What causes weight gain is constantly changing. One day carbs are okay, the next they are out. Every year there are countless fad diets, each one less successful than the next. For the longest time we were told to not eat fats, so low-fat foods became popular. What was the substitute for fat in these low-fat foods? Sugar. Now, sugar is the problem.
One of the biggest realizations in nutrition is that sugar, not fat, is the greatest danger to our health. This isn’t the first time this discovery has been made. In fact, this claim was made by John Yudkin, an Australian scientist and British professor of Nutirition, in 1972. Nutritionists and the Food Industry then set out to destroy his reputation – and they succeeded.
What was his claim?
This all started with President Eisenhower’s heart attack in 1955. The US made a correlation between heart disease and fatty foods. Backing up this claim was Ancel Keys, a nutritionist at the University of Minnesota. Yudkin, who was the UK’s leading nutritionist at this time did not agree. He instead, saw a correlation between sugar consumption and heart disease as sugar turns into fat in the body. Carbohydrates (of which sugar is one) is also something new in the human diet compared to fat – so it seemed more logical to blame the increase in heart disease on the new addition to the human diet.
Yudkin warned in his book, Pure, White, and Deadly, that, “If only a small fraction of what we know about the effects of sugar were to be revealed in relation to any other material used as a food additive, that material would promptly be banned.” He claimed that it was sugar – not fat – that was more likely to cause sicknesses such as obesity, heart disease and obesity.
Why was his claim ignored?
Ancel knew of Yudkin’s opposition to his theory and was publicly against it. He would call Yudkin’s research, “a mountain of nonsense.” He was also accused by Ancel of creating propaganda for the dairy and meat industries. Yudkin never responded to Ancel’s claims. The criticism didn’t stop there. The British Sugar Bureau called Yudkin’s claims “emotional assertations” and then the World Sugar Research Organisation deemed his book to be “science fiction”. The world was starting to be convinced of Ancel’s views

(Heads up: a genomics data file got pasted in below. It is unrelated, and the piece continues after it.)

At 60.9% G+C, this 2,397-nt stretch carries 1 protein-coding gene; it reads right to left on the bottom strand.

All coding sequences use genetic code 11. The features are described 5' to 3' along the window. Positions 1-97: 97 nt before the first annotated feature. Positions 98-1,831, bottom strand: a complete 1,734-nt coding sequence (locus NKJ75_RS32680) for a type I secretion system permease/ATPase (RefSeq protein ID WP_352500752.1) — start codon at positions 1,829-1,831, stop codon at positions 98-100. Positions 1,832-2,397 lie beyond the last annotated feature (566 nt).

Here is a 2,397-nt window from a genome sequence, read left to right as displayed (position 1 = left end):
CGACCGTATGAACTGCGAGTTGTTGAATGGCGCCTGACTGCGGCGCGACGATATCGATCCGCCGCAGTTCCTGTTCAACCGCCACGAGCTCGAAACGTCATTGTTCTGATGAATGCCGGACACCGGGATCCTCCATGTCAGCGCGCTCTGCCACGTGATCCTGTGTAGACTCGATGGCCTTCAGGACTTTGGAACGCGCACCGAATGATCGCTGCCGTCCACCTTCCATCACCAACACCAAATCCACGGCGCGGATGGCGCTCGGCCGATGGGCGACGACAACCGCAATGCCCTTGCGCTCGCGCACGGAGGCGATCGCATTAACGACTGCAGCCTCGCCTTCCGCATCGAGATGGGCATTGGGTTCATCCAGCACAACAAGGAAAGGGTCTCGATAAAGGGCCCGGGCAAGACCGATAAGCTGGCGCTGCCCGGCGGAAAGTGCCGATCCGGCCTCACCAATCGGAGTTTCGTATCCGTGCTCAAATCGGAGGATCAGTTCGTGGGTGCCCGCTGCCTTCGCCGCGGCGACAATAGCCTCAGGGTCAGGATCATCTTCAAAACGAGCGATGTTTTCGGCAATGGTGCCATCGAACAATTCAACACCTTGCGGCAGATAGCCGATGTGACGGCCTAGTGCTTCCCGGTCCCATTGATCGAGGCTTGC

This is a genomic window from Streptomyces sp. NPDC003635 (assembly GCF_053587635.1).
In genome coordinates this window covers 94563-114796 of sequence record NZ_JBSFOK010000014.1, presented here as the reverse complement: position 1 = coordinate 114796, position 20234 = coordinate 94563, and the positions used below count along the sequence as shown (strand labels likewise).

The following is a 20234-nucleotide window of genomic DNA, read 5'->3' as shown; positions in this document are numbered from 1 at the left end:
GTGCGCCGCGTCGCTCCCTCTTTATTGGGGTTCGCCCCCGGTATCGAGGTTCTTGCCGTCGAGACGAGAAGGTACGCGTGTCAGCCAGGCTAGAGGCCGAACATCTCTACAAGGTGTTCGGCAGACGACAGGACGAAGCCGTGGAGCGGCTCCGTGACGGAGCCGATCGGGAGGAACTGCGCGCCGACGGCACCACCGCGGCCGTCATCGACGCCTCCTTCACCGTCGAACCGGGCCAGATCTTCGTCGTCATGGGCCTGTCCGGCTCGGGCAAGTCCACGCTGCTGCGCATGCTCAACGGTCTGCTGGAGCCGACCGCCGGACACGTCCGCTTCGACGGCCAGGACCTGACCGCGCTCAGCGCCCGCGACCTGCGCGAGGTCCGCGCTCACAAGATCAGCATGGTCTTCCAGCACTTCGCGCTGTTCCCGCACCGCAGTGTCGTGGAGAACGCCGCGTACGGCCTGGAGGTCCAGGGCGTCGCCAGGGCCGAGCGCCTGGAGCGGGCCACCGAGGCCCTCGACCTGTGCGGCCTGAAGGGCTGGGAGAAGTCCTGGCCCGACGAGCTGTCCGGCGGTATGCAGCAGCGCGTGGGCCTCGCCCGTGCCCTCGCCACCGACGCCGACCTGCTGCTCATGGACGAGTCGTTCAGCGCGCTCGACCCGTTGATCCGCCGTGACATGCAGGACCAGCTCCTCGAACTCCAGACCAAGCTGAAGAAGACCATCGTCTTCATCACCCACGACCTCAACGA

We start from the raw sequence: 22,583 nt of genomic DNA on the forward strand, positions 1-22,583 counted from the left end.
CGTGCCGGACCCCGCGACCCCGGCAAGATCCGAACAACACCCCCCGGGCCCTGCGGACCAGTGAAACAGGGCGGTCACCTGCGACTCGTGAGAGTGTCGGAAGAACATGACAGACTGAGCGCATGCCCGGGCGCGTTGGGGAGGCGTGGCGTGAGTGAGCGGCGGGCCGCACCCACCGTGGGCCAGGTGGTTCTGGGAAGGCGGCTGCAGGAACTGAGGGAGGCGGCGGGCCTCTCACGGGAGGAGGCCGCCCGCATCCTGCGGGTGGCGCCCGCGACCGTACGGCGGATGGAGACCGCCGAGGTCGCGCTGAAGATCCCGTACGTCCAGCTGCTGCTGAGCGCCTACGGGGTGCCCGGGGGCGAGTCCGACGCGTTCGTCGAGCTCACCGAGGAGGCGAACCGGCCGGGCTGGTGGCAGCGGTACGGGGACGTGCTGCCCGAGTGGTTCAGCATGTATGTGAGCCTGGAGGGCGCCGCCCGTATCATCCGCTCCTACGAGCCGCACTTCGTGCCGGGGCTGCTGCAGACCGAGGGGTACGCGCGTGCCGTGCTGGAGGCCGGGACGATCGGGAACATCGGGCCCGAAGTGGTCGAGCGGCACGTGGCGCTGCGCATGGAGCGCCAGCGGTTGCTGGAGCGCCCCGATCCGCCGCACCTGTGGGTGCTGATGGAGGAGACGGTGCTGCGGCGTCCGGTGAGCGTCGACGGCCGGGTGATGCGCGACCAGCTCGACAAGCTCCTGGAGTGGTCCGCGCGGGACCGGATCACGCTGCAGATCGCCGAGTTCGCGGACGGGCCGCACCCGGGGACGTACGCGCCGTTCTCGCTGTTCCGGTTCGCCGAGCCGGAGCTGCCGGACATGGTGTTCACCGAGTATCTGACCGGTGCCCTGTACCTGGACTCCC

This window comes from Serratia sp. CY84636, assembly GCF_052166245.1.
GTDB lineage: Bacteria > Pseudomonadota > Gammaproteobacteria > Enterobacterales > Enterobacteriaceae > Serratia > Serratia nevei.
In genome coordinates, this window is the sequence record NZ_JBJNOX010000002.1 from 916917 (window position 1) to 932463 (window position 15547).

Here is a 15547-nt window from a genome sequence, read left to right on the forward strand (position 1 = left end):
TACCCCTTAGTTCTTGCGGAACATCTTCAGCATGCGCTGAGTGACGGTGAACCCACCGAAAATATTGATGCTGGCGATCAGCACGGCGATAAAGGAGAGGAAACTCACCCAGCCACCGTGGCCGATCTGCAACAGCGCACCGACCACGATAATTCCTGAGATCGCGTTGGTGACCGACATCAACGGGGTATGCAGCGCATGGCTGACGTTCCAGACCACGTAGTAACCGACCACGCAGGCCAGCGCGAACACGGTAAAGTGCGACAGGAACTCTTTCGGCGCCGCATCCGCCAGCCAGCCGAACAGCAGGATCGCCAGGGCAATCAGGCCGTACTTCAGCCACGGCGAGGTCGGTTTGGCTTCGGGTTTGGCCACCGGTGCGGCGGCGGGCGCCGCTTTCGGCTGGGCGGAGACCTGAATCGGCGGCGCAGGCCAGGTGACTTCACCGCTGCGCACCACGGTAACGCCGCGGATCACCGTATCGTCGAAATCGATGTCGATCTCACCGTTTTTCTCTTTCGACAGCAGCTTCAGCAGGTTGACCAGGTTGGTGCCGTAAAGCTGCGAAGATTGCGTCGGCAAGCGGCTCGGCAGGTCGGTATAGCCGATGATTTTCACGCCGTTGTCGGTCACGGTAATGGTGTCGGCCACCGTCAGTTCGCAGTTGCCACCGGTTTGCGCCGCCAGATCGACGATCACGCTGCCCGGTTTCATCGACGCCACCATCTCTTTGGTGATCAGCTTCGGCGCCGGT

While Yudkin’s research was getting bashed, Ancel made his way up the ladder. He secured himself and his friends positions on the most influential boards in American Health. They were then able to fund research of likeminded scientists. After Ancel’s Seven Countries Study came back to find a correlation between the consumption of saturated fats and heart disease, the debate was over as everyone got behind fat being the cause. No one paid attention to the fact that he chose countries he knew would give him the results he wanted and ignored the ones that would go against his hypothesis.
What is the truth?
Years after the Seven Countries Study, the lead Italian researcher, Alessandro Menotti, went back and discovered that there was a stronger correlation between sugar and heart disease than there was with fat. By this time it was too late. Even the Chairman of the American Dietary Guideline wouldn’t believe Yudkin’s claims, made in person.
The truth of the matter is that refined carbohydrates, such as sugar, knocks our metabolism off balance, messing with our self-regulation. Fat is used when glucose levels are running low in the body. Sugar and other refined carbohydrates break down into glucose in the body which results in the production of insulin. When this occurs, fat sells are no longer used for energy – it instead comes from the blood. When you have high levels of insulin for long periods of time the body then stores their fat, they gain wait and become fatigued.
What does this mean for us?
Similar to the misconception about fat is one about eggs. For a long time it was believed that dietary cholesterol raised blood cholesterol. This led to eggs being needlessly stigmatized. Not only are eggs great for you, but the thought that they still contribute to a higher blood cholesterol was still believed by 54 percent of doctors in 2014.
Bottom line is: do your own research. Look at how scientists are conducting their studies and make your own decision on what you think is best. This is not to say that all science is wrong or that your doctors do no know what they are talking about. We now, as consumers, know that we have to take a closer look at what nutritionists and scientists are telling us and why. It is very easy for the wrong opinion to become a popular and widely accepted truth. The majority opinion was wrong about fat and sugar; they have been wrong before and they will be wrong again.